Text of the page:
Red Mesa Weavers, a Navajo owned and operated business that works with about 100 weavers who all create Navajo rugs by hand, is a great place to see how much time goes into making a single rug. They take around 80 hours on average to create, so you’re bound to be impressed by just how intricate and detailed these rugs can be. If you’re in Page, Arizona, make sure to stop by for a tour – it’s truly one of those things that has to be seen to be believed!

4) Rattlesnake Roundup

Sweetwater, Texas hosts the Rattlesnake Roundup every year. It is the largest gathering of its kind in the world, and it celebrates the Western Diamondback Rattlesnake. Every year, people from all over come to Sweetwater to watch as rattlesnakes are caught, killed, and skinned. If you’re looking for a unique cultural experience, the Rattlesnake Roundup is definitely worth checking out.

People can participate in a variety of rattlesnake-themed events, including arts and crafts, live music, and face painting. The event also has three exciting competitions: a snakeskin-harvesting contest for adults; an archery tournament for both adults and children; and a free-for-all competition for children that encourages them to grab as many snakes as they can handle.

To add to your cultural experience, you can enjoy nightly shows at local bars. The main show takes place on Friday night, with a variety of comedians and other entertainment acts that are sure to leave you in stitches.

5) Hiking through Saguaro National Park

As a strategic outpost during the Apache Wars, Fort Bowie later became a landmark of the American-Indian Wars. The fort was home to many troops over the years, and was an important part of the territorial expansion of the United States. Today, the fort is a historic site that is open to the public. Visitors can explore the ruins of the fort, and learn about its history.

Creating your own hiking trail is also a great way to enjoy Saguaro National Park. Located outside of Tucson, Ariz., you can hike through acres of luscious cacti and breathtaking desert landscapes while enjoying stunning views of the Sonoran Desert. Whether you’re a beginner or an experienced hiker, it’s easy to find a trail that will suit your experience level and provide you with an incredible hiking adventure. Just remember to bring plenty of water! If camping is more your style, there are several campgrounds available on-site as well.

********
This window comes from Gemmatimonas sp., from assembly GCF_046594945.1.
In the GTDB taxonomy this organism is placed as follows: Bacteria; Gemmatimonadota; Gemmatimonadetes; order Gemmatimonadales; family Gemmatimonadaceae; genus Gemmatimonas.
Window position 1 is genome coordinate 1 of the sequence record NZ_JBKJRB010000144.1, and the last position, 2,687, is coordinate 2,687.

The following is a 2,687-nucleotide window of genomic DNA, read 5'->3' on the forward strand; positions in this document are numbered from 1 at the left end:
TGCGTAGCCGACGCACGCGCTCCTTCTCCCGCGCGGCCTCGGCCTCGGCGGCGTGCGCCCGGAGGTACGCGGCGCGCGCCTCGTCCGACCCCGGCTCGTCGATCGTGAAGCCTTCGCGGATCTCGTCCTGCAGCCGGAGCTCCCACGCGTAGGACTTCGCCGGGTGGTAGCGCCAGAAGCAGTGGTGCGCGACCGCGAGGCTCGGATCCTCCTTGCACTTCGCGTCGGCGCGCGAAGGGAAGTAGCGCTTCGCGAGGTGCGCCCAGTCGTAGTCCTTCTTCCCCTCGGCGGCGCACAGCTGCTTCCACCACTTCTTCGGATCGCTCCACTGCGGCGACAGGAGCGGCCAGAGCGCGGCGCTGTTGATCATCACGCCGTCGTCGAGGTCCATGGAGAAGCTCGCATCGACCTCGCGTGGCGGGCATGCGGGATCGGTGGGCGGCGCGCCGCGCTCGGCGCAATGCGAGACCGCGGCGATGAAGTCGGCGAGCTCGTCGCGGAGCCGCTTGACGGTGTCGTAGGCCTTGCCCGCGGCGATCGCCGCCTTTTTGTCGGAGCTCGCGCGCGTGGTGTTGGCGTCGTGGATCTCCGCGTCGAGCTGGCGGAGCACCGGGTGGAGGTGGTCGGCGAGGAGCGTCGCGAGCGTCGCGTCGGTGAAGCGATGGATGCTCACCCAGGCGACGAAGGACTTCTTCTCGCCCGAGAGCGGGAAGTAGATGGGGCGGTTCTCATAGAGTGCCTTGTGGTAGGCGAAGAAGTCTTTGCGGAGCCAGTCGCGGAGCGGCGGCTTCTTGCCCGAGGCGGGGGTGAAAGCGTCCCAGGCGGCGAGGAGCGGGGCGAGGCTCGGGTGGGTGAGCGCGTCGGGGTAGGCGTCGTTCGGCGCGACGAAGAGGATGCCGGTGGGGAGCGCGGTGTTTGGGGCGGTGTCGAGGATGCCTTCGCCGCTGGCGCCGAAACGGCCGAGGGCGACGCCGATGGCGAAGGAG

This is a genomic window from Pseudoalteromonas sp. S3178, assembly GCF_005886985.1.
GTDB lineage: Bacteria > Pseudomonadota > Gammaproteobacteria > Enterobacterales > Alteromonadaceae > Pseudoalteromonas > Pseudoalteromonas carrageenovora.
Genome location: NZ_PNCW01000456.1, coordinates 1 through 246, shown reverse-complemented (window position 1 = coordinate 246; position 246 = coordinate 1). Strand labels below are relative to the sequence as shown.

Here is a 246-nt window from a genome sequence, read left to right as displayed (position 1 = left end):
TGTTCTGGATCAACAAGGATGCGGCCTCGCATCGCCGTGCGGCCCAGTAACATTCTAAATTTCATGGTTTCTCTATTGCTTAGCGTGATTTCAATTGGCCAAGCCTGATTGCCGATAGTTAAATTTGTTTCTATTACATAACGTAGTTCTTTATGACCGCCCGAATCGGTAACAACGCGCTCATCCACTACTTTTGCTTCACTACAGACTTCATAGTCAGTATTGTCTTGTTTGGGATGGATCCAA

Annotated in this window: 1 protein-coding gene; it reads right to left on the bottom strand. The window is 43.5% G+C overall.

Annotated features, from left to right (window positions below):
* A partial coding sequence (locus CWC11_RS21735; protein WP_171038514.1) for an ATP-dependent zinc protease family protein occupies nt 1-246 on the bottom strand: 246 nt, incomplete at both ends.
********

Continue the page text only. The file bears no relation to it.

6) Fort Bowie Historic Site

Located in southeastern Arizona, Fort Bowie was a 19th-century United States Army fort. Today, the fort is a National Historic Site that includes the ruins of the original fort, a visitors’ center, and a 1.5-mile hiking trail. The trail takes you through the Chiricahua Mountains and to the site of the Apache Wars.

After more than 50 years of bitter conflict with different tribes throughout Arizona, Federal troops abandoned Fort Bowie in 1877 and moved to Camp Supply. The camp lasted only one year before soldiers were reassigned. Construction of Fort Bowie began soon thereafter and was completed by January 1880. Because it was primarily an infantry fort, there were no permanent buildings constructed to house personnel or supply stores; all buildings at Fort Bowie had their wood-frame walls built from local pinyon pine trees and their roofs covered with juniper brush for waterproofing.